Taliban blows at Christianity: Lahore Church Attacks


Religion drives some to dedicate their lives to help the poor and needy while it drives others to exterminate as many “heretics” as they can.

Religion has the capability to generate unselfish love in some people, and vicious, raw hatred in others.

Which religion teaches us to kill? Which God asks us to disrespect other religions? Which human being can willingly accept to become a suicide bomber? This isn’t humanity. They aren’t humans!

Yes, I am talking about the recent bombings at St. John’s Catholic Church and The Christ Church in Youhanabad, Lahore.

What Happened?

More than 70 people were hurt and around 15 killed in the explosions, which targeted worshippers attending Sunday mass at the churches in Youhanabad. The churches- one Catholic and other Protestant, where the bombings took place are located around half a kilometre away in the locality of Youhanabad which is home to more than 1,00,000 Christians. Christians make up around two percent of Pakistan’s mainly Muslim population of 180 million.

Both the attacks were suicide blasts. Some unknown miscreants opened fire near one Church after which the blast occurred whereas a suicide bomber explode himself outside the second Church on being stopped at the gate.

The Christian community in Pakistan has long been the target of attacks and hate crimes carried out by extremist elements.

Violent protests erupted after the blasts, with a mob killing two men accused of involvement in the attacks.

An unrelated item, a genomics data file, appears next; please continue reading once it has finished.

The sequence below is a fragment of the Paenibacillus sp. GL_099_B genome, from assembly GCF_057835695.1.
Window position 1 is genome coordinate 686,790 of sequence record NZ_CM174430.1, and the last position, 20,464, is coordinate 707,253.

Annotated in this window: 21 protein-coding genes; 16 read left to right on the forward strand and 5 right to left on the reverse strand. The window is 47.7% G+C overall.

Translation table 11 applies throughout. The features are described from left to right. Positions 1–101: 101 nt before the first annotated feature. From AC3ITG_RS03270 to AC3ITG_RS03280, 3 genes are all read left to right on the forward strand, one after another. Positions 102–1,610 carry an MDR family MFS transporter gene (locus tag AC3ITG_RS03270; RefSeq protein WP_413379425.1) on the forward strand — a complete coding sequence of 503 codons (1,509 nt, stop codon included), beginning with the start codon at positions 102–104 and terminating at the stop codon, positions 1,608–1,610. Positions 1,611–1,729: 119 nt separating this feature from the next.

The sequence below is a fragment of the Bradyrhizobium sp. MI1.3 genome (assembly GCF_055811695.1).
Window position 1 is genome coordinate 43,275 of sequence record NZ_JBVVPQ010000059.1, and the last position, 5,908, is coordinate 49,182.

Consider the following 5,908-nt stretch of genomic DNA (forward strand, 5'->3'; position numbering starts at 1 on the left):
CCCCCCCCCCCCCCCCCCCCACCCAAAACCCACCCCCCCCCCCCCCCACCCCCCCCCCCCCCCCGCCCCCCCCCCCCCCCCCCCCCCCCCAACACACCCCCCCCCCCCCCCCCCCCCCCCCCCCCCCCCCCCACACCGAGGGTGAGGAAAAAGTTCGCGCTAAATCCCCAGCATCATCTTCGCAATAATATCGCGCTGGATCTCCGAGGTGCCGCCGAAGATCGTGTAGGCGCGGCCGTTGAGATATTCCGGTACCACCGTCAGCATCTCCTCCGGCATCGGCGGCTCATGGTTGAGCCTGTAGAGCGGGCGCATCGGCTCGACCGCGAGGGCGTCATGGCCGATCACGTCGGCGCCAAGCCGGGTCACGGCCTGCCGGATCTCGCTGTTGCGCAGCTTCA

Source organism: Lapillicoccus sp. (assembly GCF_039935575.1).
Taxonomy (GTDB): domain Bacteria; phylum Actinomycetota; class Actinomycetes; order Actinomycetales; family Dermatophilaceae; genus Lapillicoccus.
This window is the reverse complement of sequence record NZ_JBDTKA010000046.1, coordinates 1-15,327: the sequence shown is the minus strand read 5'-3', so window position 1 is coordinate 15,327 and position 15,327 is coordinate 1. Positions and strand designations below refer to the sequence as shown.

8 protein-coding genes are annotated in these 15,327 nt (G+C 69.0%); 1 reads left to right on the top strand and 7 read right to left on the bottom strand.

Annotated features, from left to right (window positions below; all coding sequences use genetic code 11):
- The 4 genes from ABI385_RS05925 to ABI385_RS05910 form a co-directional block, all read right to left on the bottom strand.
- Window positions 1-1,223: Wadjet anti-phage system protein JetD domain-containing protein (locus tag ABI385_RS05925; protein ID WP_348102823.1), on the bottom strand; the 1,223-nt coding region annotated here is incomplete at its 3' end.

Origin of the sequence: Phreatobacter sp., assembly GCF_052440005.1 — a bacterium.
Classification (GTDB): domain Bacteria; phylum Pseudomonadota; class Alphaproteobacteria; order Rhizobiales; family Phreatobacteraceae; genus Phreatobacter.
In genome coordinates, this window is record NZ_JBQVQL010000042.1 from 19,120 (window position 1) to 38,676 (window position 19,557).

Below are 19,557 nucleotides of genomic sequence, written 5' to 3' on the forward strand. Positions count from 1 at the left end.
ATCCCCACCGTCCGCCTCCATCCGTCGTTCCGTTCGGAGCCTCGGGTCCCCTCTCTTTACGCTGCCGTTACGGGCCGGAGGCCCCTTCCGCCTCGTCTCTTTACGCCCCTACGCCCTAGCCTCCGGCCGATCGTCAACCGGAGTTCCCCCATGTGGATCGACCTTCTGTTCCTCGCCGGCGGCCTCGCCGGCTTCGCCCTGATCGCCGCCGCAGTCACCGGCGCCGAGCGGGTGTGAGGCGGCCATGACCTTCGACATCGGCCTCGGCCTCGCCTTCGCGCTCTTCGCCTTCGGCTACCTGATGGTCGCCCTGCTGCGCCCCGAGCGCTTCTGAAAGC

The main door of the Church was destroyed in the blast.


The Tehreek-e-Taliban Pakistan’s Jamaatul Ahrar faction claimed their hand in the blasts and vowed to continue their campaign.

Why Youhanabad?

Youhanabad is the country’s biggest Christian locality, housing at least one million people.


The city of Lahore is generally considered peaceful compared to other areas of Pakistan but violence has been increasing after the government’s failed attempts to hold peace talks with the Taliban last year.

The Christian community in Pakistan has long been the target of blasphemy cases besides attacks and hate crimes carried out by armed groups within the country.

In 2013 a pair of suicide bombers blew themselves up outside a historic church in Peshawar, killing more than 80 people and wounding at least 140 others.


The crowd’s Reaction

A large crowd gathered at the scene of the blasts, protesting about the lack of security. It also attacked two men it accused of involvement in the explosions, killing both of them by setting their bodies alight.

Protesters carrying sticks also blocked Lahore’s Ferozepur Road.


The government of Pakistan has done nothing except the ex- gratia. But is that enough?

Why has Pakistan turned into an easy target for all such activities? There has to be an answer and it certainly lies with the government.



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